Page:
Ions matching - cut and paste activity

Naming compounds (ionic compounds)

More naming practice for ionic compounds (SF homework book)

Chemical Formulae: Working out the chemical formula (and naming) of a compound

EXTENSION WORK: Ionic bonding shown in a digrammatic way. This is NOT needed for everybody, only if you'd like a challenge.

Acids & Bases are examples of ionic compounds

Neutralisation reaction

Reactions of Acids - Carbonates & Metals + pracs

Chef's Muddle Puzzle

Acids and Bases
Aqueous Solutions
Aqueous Solutions

  • Practice your data making skills, to collect your results

How much do you know?? Test yourself: Go to and take an online quiz on Acids and Bases

Science Focus Homework book - p32-33 -> pH of common drinks

Neutralisation of Orange Juice

At home, pour some orange juice into a cup (citric acid is around pH 3). Add some bicarbonate of soda (pH 9).
Now... how does it taste?
Did you see bubbles come out of solution?
How would you explain this?

Lemonade Titration

Formula balancing



Rates of Chemical Reactions

Naming Covalent Compounds
(Shared Files - Kitchen Chem 2012)

Drawing covalent bonds

Combustion of Magnesium

Combustion of methane experiment

Chemical reaction types


Making soap.doc
Geosequestration: A possible way to deal with carbon dioxide

After working through the worksheets for the BrainPops - Natural Resources, Energy Sources, Fossil Fuels, Greenhouse Effect and Global Warming - read these articles on Geosequestration:

And watch this informative animation on geosequestrations - otherwise known as Carbon Capture and Storage (CCS) - a video prepared to inform the residents of Alberta, Canada, on the implementation of the technology in their area:

Worksheet: Then... fill in this grid to prepare for a class debate on Geosequestration-

external image 080605163804-large.jpgActivities: Climate Change/Geosequestration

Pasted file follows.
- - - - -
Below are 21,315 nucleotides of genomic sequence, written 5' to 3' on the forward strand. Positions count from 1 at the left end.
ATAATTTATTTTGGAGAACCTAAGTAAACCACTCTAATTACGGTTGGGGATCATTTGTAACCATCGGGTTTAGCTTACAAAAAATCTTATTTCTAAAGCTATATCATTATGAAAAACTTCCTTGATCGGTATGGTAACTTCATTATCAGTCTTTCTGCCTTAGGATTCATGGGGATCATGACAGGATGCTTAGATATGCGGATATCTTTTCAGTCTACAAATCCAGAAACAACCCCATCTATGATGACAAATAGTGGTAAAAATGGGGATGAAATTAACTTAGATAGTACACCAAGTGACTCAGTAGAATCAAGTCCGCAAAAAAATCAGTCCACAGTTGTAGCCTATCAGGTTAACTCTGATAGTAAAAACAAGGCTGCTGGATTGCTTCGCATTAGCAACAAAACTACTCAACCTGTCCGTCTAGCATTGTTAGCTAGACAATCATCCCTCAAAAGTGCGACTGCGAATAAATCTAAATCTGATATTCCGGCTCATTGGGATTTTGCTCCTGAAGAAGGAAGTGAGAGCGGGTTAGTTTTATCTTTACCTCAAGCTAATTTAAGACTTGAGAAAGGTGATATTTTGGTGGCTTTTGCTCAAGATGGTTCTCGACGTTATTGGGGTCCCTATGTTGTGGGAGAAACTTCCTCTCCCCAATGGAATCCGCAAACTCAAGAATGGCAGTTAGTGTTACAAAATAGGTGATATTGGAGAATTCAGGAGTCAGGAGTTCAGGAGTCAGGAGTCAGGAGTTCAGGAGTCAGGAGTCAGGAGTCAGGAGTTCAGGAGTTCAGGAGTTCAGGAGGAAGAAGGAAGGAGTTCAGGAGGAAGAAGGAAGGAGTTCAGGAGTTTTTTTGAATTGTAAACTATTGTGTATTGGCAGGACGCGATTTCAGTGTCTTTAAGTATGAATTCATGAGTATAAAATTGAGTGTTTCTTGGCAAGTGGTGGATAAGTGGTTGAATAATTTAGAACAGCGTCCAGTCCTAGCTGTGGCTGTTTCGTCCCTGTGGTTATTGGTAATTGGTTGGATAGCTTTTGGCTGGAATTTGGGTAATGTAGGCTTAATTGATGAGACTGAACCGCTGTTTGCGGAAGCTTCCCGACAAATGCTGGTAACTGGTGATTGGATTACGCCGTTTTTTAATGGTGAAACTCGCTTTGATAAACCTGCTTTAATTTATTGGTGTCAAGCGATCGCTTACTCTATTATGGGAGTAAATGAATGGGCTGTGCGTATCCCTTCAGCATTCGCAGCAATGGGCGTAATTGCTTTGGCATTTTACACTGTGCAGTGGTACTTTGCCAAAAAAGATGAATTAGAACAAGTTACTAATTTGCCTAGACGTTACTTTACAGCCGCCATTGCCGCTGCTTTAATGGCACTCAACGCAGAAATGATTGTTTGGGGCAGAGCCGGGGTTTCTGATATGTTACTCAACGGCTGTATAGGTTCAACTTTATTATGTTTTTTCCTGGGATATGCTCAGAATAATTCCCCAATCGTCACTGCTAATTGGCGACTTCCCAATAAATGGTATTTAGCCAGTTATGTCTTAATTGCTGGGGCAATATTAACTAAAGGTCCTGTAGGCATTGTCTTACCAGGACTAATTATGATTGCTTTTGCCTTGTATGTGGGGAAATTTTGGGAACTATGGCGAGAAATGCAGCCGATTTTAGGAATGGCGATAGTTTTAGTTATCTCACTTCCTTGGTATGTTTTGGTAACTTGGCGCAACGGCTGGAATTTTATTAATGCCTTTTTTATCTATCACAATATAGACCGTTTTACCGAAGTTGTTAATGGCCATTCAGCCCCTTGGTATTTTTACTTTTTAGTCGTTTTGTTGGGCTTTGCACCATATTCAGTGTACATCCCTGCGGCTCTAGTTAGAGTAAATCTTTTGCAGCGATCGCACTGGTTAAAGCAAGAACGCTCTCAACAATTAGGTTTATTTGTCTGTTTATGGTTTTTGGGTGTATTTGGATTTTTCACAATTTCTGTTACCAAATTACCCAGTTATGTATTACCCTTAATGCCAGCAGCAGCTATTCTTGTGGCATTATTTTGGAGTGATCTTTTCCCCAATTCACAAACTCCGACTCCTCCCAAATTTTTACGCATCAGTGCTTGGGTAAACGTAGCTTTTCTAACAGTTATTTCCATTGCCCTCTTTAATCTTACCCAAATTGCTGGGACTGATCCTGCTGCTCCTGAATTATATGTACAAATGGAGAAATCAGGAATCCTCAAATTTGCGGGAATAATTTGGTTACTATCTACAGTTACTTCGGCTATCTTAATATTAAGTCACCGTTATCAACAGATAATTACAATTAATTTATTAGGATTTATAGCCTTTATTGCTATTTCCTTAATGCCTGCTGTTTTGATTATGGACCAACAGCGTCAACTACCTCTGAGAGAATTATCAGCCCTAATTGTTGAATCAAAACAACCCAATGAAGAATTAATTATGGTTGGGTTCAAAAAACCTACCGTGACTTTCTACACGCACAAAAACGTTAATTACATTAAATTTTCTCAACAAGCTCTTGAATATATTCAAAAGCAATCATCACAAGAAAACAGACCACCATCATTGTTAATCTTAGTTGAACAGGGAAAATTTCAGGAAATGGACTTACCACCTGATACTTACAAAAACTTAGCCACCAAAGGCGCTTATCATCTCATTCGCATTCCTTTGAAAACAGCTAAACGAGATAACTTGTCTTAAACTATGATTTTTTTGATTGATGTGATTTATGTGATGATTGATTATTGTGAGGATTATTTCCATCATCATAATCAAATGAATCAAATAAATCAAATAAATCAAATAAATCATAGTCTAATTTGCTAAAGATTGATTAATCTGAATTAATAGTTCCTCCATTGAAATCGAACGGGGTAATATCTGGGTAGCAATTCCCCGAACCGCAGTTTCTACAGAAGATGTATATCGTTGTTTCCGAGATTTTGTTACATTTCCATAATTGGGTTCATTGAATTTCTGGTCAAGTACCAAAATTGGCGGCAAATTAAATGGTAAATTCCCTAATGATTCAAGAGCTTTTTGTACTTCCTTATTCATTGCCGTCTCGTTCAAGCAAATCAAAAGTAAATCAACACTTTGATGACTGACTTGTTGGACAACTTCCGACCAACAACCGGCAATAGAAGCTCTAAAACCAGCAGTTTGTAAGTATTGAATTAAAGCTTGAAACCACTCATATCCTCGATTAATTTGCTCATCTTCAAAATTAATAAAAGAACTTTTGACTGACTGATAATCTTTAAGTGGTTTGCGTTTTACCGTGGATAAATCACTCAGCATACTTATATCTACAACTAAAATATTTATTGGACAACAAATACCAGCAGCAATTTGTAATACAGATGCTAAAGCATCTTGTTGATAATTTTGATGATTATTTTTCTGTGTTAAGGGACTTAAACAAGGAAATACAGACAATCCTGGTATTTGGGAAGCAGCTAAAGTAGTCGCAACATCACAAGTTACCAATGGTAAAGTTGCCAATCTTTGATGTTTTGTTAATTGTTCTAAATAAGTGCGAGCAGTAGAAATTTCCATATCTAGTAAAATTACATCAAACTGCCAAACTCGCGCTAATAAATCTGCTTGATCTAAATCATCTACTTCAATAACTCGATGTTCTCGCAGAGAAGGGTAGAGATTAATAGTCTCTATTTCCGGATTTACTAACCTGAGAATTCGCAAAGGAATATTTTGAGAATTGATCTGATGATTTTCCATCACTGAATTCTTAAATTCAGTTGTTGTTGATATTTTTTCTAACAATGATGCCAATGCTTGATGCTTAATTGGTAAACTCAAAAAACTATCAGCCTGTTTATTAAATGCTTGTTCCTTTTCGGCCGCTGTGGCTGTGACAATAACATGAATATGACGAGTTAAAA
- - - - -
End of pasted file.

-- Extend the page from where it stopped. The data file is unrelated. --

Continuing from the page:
• Complete page 22 to 29 of your SCIENCE 3 FOCUS Homework Book as year 8 chemistry revision.
  • You will have a class in the computer lab to work through theEnergy Sourcesand Fossil Fuels BRAIN POPS .
  • Complete the Natural Resources BRAIN POP at home.
  • We will work through the Greenhouse Effect BRAIN POP together in class.
  • Go back to the links on Geosequestration in a nutshell and CO2 futures above.

  • Watch the animation above.
  • Go to the Research_Task_global climate_ geosequestration link below and complete the three activities in preparation for THE DEBATE.
  • Use the Debate research grid scaffold link to plan your points for debate.
  • Your planning and your involvement in the debate will be assessed. (Criteria B: Communication & Criteria C: Knowledge and understanding)


  • There will be two teams of three debating the topic "Countries of the world should invest in carbon sequestration technology instead of renewable energy sources for electricity generation".
  • Work with your group to develop three debate points for and three debate points against.
  • Each team member will present a debate point.
  • Each team member will rebute a debate point made by the opposition.
  • The debate format will be repeated until everyone in the class has had an opportunity to be involved.